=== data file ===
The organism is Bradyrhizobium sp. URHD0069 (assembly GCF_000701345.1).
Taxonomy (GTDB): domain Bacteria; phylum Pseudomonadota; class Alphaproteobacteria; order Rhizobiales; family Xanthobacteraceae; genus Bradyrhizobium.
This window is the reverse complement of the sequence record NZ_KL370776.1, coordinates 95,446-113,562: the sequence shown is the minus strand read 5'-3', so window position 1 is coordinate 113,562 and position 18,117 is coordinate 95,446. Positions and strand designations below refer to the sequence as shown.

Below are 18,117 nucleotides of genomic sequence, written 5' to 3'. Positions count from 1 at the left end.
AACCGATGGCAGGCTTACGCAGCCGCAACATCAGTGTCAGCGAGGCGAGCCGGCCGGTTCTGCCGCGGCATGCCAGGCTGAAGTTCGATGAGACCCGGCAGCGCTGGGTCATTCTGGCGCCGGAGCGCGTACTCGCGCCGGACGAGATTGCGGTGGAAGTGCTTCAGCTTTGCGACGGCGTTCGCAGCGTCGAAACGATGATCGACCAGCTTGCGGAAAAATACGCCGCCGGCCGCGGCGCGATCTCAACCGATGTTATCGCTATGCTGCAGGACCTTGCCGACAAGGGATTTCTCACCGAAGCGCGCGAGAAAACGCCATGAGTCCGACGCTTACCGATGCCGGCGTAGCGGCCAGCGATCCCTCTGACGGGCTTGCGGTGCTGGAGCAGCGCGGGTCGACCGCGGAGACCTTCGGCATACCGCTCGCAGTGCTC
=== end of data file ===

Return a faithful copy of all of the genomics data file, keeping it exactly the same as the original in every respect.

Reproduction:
The organism is Bradyrhizobium sp. URHD0069 (assembly GCF_000701345.1).
Taxonomy (GTDB): domain Bacteria; phylum Pseudomonadota; class Alphaproteobacteria; order Rhizobiales; family Xanthobacteraceae; genus Bradyrhizobium.
This window is the reverse complement of the sequence record NZ_KL370776.1, coordinates 95,446-113,562: the sequence shown is the minus strand read 5'-3', so window position 1 is coordinate 113,562 and position 18,117 is coordinate 95,446. Positions and strand designations below refer to the sequence as shown.

Below are 18,117 nucleotides of genomic sequence, written 5' to 3'. Positions count from 1 at the left end.
AACCGATGGCAGGCTTACGCAGCCGCAACATCAGTGTCAGCGAGGCGAGCCGGCCGGTTCTGCCGCGGCATGCCAGGCTGAAGTTCGATGAGACCCGGCAGCGCTGGGTCATTCTGGCGCCGGAGCGCGTACTCGCGCCGGACGAGATTGCGGTGGAAGTGCTTCAGCTTTGCGACGGCGTTCGCAGCGTCGAAACGATGATCGACCAGCTTGCGGAAAAATACGCCGCCGGCCGCGGCGCGATCTCAACCGATGTTATCGCTATGCTGCAGGACCTTGCCGACAAGGGATTTCTCACCGAAGCGCGCGAGAAAACGCCATGAGTCCGACGCTTACCGATGCCGGCGTAGCGGCCAGCGATCCCTCTGACGGGCTTGCGGTGCTGGAGCAGCGCGGGTCGACCGCGGAGACCTTCGGCATACCGCTCGCAGTGCTC